DecisionTheoretic Defaults
 In Proceedings of Canadian Society for Computational Studies of Intelligence Conference
, 1992
"... This paper considers defaults as summaries of decisiontheoretic deliberations. We investigate the idea that the default e ! a means that a is the optimal action based on all we know (contingently) being e. It is shown how this notion of a default is nonmonotonic and has a preference for more specif ..."
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Cited by 11 (0 self)
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This paper considers defaults as summaries of decisiontheoretic deliberations. We investigate the idea that the default e ! a means that a is the optimal action based on all we know (contingently) being e. It is shown how this notion of a default is nonmonotonic and has a preference for more specific defaults. It has the advantage of defaults can, in principle, be derived from lower level concepts. We thus have a rational basis for determining whether a default is correct or not. One special case considered is where the action is whether to accept some proposition as true, accept it as false or neither. This is needed to allow for conclusions to be used as premises in other defaults. It is shown that when the gain in utility of accepting a proposition depends only only on the truth of the proposition, then the acceptance of q based on evidence e depends only on whether P (qje) exceeds a threshold that is a function of the utilities for accepting q. We also give a bound on the loss (...
Some Varieties of Qualitative Probability
 Proceedings of the 5th International Conference on Information Processing and the Management of Uncertainty
, 1994
"... In this essay I present a general characterization of qualitative probability, including a partial taxonomy of possible approaches. I discuss some of these in further depth, identify central issues, and suggest some general comparisons. 1. Introduction In the standard theory of probability, degree ..."
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Cited by 9 (1 self)
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In this essay I present a general characterization of qualitative probability, including a partial taxonomy of possible approaches. I discuss some of these in further depth, identify central issues, and suggest some general comparisons. 1. Introduction In the standard theory of probability, degrees of belief for events or propositions take values in the real interval [0,1]. From degrees of belief on the primitive propositions, the theory dictates degrees of belief for various compound and conditional propositions, and vice versa. Computational schemes for probabilistic reasoning apply this theory to the automated derivation of degrees of belief for designated propositions of interest given prespecified degrees of belief over some other propositions and some particular conditioning propositions observed or hypothesized. This approach has, among other advantages, those accruing to a well understood and powerful underlying theory. Despite these virtues, many have objected to the straig...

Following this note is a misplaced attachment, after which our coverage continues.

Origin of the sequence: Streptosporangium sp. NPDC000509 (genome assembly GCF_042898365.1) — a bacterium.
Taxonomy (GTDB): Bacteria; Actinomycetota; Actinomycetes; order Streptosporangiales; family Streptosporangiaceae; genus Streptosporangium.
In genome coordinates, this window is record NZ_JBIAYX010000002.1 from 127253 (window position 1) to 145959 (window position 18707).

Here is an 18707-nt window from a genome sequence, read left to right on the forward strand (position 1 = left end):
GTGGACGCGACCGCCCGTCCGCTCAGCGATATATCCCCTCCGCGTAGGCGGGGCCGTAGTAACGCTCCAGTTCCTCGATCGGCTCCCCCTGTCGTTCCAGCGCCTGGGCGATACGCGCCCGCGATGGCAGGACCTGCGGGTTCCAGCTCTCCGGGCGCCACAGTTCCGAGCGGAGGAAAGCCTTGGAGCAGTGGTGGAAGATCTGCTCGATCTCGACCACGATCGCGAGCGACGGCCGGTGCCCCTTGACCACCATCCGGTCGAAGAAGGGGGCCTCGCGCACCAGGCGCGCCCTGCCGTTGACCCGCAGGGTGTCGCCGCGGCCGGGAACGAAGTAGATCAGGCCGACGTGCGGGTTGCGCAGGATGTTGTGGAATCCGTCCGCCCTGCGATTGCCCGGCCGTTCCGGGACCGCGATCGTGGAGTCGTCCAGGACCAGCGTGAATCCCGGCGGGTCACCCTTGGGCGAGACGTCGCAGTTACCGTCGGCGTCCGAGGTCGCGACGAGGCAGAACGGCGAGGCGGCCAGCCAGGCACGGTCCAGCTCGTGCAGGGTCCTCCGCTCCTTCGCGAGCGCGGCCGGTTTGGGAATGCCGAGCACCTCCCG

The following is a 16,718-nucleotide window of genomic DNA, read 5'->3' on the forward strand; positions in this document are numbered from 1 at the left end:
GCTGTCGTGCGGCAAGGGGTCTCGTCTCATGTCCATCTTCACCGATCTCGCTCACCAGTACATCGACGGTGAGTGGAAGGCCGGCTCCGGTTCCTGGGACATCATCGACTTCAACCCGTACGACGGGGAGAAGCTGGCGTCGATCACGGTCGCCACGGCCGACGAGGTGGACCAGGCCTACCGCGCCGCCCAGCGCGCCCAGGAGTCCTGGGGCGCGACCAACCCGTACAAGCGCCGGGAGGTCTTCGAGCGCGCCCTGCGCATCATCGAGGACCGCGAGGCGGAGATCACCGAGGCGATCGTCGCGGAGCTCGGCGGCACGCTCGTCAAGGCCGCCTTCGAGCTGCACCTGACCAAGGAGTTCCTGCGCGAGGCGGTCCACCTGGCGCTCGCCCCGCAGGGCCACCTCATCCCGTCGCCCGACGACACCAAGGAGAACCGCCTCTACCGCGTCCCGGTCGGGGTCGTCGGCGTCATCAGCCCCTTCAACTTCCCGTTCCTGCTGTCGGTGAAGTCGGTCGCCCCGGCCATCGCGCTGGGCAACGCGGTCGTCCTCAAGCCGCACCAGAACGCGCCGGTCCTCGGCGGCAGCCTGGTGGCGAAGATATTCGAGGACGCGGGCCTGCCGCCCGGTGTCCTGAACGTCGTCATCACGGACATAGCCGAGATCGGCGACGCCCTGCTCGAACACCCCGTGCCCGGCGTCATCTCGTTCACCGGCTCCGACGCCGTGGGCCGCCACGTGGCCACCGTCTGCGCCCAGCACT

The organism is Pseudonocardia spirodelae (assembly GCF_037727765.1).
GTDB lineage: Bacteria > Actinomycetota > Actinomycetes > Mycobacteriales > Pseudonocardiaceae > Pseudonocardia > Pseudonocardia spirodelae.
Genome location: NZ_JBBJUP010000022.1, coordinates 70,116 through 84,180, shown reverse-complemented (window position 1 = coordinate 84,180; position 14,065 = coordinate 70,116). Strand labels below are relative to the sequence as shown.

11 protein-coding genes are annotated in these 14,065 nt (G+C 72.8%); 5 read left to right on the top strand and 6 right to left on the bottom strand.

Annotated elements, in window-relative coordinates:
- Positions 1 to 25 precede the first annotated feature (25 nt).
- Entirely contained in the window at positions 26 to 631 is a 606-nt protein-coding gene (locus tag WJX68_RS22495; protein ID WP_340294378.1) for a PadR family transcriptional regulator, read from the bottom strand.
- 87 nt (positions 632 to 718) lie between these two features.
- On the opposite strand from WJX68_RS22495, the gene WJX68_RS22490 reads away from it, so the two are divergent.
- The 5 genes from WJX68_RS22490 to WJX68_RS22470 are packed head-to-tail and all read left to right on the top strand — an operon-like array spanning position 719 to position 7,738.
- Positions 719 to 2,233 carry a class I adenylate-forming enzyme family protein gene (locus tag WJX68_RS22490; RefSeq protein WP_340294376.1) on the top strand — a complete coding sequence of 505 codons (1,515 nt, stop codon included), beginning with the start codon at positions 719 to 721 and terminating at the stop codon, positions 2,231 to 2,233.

Reference classes and multiple inheritances
 International Journal of Uncertainty, Fuzziness and and Knowledgebased Systems
, 1995
"... The reference class problem in probability theory and the multiple inheritances (extensions) problem in nonmonotonic logics can be referred to as special cases of con icting beliefs. The current solution accepted in the two domains is the speci city priority principle. By analyzing an example, seve ..."
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Cited by 7 (7 self)
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The reference class problem in probability theory and the multiple inheritances (extensions) problem in nonmonotonic logics can be referred to as special cases of con icting beliefs. The current solution accepted in the two domains is the speci city priority principle. By analyzing an example, several factors (ignored by the principle) are found to be relevant to the priority of a reference class. A new approach, NonAxiomatic Reasoning System (NARS), is discussed, where these factors are all taken into account. It is argued that the solution provided by NARS is better than the solutions provided by probability theory and nonmonotonic logics. 1